- create a video on Hudl describing the top 3 exercises for their muscle group
- discuss start and end positions for the exercises on the video
- discuss what they thought best posture and form were for the exercises
- use the slow motion and annotation features to enhance their teaching of the exercises
In class on the day the assignment was due, groups taught the exercises to the class from their videos. At the same time, the group and instructors circulated in class to watch and correct other students in real time.
Additionally, students had to create tables extracting the data about the exercises found in the literature. These tables were uploaded to the class website so that students have access to them when not at Chatham. A screenshot of the landing page of the student Google site is seen here:
I assessed student impression of the Hudl app by using the Feedback feature in Moodle. 35 out of 38 students completed the survey (they were given a few minutes at the end of the next class to complete this). The results are presented below for the second year students who used the app during Foundations of Movement Science II.
I also asked students to reflect in a free text box on what they found the most and least useful for the app. There were consistent comments that students liked being able to slow the video down to watch it, being able to rewatch as many times as needed without making a person do the movement over and over, being able to watch close up on a personal device rather than on the big screen in class. The least favorite parts of the app were that some people had a hard time getting it to work due to low memory on phones or not functioning exactly as demonstrated on an iPhone (because they had an android device) and also that we only used it once in class.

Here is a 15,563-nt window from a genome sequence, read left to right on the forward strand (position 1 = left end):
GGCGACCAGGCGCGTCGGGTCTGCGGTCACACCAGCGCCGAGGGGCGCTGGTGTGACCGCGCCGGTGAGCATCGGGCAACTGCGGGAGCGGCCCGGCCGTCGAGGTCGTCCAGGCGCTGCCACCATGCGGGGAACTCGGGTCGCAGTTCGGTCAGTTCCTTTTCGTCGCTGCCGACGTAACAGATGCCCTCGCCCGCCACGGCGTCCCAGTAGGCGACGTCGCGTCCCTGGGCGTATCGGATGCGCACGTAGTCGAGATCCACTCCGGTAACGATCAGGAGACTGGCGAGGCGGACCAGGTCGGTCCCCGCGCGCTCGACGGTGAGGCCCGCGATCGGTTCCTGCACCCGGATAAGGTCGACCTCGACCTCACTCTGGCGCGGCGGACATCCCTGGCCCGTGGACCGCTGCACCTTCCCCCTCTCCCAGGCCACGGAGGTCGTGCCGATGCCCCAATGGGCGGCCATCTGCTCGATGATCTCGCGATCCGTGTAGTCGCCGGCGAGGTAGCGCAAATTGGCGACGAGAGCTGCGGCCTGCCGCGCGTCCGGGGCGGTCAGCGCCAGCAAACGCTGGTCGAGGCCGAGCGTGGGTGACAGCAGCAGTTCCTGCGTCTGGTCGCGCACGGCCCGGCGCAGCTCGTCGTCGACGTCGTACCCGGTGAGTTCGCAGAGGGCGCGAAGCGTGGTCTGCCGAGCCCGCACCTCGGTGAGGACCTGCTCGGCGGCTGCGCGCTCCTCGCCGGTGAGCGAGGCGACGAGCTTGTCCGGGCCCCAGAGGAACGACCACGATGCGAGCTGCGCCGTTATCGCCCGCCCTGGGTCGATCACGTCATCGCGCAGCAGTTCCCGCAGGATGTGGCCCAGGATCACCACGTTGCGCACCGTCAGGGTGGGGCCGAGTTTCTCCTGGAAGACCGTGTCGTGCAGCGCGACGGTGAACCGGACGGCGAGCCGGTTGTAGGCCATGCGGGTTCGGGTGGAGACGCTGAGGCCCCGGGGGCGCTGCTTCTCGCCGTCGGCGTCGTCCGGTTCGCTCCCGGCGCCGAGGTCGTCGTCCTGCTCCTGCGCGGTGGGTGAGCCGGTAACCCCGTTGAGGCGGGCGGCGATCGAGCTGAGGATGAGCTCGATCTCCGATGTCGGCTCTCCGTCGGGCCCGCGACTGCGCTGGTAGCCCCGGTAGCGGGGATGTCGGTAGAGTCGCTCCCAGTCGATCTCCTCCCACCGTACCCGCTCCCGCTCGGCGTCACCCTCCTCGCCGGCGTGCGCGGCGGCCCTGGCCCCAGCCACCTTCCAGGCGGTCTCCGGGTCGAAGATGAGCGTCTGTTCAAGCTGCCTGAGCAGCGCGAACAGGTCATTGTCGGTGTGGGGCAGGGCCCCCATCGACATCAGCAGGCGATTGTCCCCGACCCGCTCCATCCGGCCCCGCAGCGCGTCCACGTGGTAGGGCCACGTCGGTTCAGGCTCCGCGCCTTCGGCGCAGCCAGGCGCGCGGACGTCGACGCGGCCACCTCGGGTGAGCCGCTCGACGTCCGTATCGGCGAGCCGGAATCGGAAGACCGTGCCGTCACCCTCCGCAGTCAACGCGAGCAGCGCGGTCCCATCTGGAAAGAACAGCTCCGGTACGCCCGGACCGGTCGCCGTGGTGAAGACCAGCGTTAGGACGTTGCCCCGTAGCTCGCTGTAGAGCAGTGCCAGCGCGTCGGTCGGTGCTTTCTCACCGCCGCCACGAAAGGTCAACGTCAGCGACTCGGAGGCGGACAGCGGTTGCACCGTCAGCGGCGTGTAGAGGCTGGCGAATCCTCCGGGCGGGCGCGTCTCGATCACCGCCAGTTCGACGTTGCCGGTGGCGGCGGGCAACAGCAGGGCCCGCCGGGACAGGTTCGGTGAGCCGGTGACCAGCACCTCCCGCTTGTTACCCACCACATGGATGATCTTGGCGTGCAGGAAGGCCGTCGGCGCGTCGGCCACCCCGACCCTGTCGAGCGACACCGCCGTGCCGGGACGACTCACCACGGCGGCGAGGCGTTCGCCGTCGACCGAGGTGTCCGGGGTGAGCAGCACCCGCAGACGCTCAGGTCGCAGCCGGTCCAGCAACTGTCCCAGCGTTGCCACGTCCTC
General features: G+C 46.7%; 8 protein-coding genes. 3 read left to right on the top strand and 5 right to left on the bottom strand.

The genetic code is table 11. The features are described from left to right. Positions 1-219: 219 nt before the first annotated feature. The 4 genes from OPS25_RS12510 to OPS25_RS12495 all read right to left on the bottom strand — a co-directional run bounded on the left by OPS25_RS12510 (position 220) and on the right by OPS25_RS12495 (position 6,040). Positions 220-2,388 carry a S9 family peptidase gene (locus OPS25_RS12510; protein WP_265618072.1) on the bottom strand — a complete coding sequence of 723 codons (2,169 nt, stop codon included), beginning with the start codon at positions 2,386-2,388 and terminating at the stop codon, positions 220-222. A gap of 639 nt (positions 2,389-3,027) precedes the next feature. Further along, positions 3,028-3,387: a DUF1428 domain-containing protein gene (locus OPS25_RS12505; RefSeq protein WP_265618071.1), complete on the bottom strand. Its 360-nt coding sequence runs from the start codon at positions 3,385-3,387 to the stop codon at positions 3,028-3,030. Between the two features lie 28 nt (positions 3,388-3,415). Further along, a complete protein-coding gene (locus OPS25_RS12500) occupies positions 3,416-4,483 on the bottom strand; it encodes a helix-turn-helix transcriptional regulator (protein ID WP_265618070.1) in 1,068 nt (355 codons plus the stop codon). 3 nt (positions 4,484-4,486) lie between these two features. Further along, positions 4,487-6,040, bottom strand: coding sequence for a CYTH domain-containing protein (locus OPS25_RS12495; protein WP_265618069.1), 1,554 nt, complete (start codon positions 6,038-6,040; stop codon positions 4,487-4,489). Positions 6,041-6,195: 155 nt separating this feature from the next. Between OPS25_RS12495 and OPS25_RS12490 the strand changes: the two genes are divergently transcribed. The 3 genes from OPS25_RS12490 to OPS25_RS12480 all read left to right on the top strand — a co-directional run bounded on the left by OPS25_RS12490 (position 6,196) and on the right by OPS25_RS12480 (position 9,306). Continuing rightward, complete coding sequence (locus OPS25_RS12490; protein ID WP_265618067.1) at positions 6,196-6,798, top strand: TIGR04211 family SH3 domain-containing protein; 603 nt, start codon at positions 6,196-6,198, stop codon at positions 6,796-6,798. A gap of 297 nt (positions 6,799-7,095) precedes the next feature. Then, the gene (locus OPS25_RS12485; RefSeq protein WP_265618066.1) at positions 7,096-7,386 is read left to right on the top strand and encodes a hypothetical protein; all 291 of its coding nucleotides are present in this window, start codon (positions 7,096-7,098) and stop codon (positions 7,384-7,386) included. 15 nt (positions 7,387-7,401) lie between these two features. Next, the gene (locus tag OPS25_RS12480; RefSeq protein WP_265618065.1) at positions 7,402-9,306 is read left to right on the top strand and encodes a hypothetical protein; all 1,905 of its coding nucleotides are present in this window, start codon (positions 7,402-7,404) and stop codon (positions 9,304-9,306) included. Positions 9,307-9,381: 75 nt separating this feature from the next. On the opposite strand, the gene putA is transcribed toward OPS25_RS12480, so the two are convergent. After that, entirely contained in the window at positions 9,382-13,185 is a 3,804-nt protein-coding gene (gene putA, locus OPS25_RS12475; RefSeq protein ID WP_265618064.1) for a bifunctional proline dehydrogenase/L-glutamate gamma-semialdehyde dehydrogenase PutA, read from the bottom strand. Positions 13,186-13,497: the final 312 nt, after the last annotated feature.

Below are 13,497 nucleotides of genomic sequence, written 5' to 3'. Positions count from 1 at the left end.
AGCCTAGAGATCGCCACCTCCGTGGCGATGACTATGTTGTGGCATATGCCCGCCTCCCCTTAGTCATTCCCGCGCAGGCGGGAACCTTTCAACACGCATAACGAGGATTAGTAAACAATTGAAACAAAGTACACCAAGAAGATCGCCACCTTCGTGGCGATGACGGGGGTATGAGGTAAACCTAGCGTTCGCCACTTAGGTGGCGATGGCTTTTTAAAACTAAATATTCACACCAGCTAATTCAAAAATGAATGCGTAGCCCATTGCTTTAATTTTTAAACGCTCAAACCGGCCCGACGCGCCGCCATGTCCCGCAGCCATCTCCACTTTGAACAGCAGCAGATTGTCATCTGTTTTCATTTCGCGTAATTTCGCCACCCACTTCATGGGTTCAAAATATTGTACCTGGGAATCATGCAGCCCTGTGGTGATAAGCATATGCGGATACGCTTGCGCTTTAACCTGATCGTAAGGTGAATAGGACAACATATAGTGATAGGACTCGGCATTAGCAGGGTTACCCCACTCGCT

Anecdotally, several students reported seeing this app used in the clinic for running analysis with clients.
The same questions were asked in my second semester of use to the first year students in Foundations of Movement Science I. First year students were more ambivalent about whether this app should be used more in class than the second year group, which is interesting. Both groups thought the app was useful and helped learning. This group of students were asked about whether they liked the website where they could deposit information about exercise. Overwhelmingly, they liked this concept.
The narratives from the first years students were similar to the second years: they liked being able to slow down the video, liked having a video reference for exercises, liked being able to voice over a video to explain what was happening and slow down to watch. The least favorite things were also similar and dealt with difficulty of the technology (cannot rotate videos or cut portions out)and not being able to share as easily as they would have liked. Most students could not suggest a better website platform, although one person recommended YouTube as a better place for video storage.
Reflections and Next Steps
Hudl Technique Reflections:
- There is a time lag between sharing a video and having it show up on the app for students to see. Share video the night before it needs to be used!
- The free app does not allow more than 1 “team”… this will create a problem with each successive year because sharing a video will share it with students no longer in class. I could delete students from my team, but then they will not have access to the videos they used in class.
- The free Hudl app does not allow downloading of video that is shared (which would be a way to solve the challenge presented above). I wanted to upload video to the class’ Google site as well and cannot do that by downloading videos from the app. I could “film the film” as it is playing on my computer – but this is a time-consuming step and one I would rather avoid! There are subscription versions of the Hudl application, but there is a cost associated.
Google Site Reflections:
- Was very easy to set up
- But – you need Google drive for any pictures or documents that you are going to upload. This may lead to an eventual storage problem of my Google Drive if I continue this year after year.
- Determine what to do about the inability to download from Hudl Technique – either explore funding for more advanced version, look at other apps, or have students create on Hudl and then download to their computers and share via email/Google drive/youtube with me.
- Look for other ways to use movement analysis app more than once during class (need to discuss with co-instructors and instructors of other courses in our program).
- See if students as they transition to Foundations of Movement Science II like the app even more because they are familiar with it.
- Look for other ways to utilize the app in class so that the learning occurs for more than one activity.